Steve Ennis, technical adviser for emergency preparedness for the Virginia Hospital and Healthcare Association said cellphone coverage was the biggest issue, as it was “nonexistent” right after the earthquake. The VHHA reported no injuries at its facilities and only minor damages after officials made cursory checks Tuesday afternoon. “Maybe there were some ceiling tiles, maybe a crack or so here and there; we're not at this moment seeing significant injuries, damages or whatever to the hospitals,” Ennis said.
Virginia hospitals reported admitting only four patients for earthquake-related injuries, he added.
Staff at the Federation of American Hospitals in Washington voluntarily evacuated their building after the earthquake, but spokesman Richard Coorsh said staff quickly returned to work Tuesday. Coorsh said it felt like the entire side of the building shook for about eight seconds.
“But it looks like we're back to work now,” he said.
The American Medical Association's office in the capital also evacuated, spokesman Robert Mills said. But staff also returned back to work, sitting in on a CMS teleconference by late afternoon.
The American Hospital Association's offices did the same: “Safety of our employees is our highest concern, so offices were evacuated temporarily,” AHA spokesman Matthew Fenwick said via e-mail.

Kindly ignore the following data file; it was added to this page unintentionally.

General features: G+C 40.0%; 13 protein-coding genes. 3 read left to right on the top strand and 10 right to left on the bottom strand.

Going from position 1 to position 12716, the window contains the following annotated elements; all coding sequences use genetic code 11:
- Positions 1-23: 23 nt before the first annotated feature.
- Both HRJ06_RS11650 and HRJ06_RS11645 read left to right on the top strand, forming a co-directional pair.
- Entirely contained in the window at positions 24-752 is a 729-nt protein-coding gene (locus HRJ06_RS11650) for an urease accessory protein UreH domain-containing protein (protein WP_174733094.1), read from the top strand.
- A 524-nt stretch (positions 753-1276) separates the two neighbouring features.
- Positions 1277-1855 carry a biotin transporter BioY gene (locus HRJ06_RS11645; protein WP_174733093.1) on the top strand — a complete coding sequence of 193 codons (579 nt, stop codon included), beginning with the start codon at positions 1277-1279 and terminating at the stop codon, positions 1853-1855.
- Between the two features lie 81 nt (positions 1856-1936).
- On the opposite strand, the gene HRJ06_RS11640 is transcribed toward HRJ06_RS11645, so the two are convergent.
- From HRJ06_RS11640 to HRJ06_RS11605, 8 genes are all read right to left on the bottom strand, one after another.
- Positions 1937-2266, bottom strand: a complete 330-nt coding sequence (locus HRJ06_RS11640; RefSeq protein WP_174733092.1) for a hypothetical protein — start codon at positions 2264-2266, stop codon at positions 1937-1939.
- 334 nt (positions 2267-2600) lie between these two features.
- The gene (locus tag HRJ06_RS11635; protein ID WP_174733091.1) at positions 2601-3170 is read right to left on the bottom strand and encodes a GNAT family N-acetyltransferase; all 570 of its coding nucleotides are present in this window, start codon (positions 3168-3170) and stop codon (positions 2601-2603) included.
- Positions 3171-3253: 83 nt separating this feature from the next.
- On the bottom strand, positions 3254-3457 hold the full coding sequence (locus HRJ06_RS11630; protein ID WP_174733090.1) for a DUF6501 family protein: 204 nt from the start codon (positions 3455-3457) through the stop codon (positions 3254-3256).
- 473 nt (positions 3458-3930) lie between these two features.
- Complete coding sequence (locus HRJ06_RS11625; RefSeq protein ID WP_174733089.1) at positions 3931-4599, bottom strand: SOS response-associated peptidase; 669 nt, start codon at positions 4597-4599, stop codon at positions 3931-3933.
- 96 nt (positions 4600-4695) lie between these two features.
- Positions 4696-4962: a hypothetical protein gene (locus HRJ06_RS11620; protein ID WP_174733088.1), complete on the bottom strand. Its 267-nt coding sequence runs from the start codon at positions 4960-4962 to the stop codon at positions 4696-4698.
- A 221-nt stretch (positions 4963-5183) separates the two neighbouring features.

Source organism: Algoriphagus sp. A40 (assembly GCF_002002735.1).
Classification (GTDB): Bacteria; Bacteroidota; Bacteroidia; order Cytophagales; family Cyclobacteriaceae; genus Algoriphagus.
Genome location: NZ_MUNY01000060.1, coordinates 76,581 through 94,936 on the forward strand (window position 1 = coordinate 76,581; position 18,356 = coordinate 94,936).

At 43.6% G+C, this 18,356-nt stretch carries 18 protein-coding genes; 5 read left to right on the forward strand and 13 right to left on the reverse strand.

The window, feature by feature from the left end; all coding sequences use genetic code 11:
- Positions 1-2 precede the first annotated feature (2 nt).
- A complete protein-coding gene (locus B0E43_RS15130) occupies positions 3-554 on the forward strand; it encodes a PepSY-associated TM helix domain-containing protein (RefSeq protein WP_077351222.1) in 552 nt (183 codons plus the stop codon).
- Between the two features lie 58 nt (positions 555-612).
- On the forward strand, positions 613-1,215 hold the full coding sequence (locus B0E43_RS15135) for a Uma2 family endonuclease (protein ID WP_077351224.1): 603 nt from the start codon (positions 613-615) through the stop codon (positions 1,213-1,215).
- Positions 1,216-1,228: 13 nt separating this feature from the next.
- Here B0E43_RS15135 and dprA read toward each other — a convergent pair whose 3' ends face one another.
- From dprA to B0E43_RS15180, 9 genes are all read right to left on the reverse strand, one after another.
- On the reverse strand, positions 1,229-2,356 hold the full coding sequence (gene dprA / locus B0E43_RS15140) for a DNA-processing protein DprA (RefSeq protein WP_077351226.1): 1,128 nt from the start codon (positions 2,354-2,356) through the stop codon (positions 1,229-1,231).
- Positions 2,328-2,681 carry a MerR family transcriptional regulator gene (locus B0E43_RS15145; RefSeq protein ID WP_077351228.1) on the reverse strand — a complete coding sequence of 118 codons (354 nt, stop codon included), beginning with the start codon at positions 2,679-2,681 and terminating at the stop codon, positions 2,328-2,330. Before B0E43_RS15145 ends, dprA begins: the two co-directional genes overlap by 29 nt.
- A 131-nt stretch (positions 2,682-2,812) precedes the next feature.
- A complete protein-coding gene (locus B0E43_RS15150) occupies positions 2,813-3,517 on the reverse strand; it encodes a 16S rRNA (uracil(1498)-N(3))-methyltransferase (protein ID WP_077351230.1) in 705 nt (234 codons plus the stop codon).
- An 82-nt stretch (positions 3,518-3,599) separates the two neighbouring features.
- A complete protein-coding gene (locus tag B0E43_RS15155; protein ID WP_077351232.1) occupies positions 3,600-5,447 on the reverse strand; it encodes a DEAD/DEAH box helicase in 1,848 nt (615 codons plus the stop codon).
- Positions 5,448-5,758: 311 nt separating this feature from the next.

No power outages were reported by Eric Earnhart, spokesman for Carilion Clinic in Roanoke, Va.: “The power never flickered.”
Earnhart reported some network congestion, but no damage to facilities. He avoided the quake, as he was visiting a colleague in the basement. However, a doctor at Roanoke Memorial Hospital told him items on his desk rattled around for a minute: “That's a long time for things to be rattling for,” Earnhart said.
Up north, Brian Conway, a spokesman for the Greater New York Hospital Association, said he was hearing from members that hospitals experienced minor shaking and were conducting building assessments. No one reported damage, evacuations or patients with injuries caused by the quake. The New York City Office of Emergency Management, Conway said, advised that hospitals should respond according to their own protocols.
The three downtown HHS buildings in D.C. were evacuated for about an hour. Officials found no structural damage and then allowed employees back inside, HHS spokeswoman Erin Shields said via e-mail.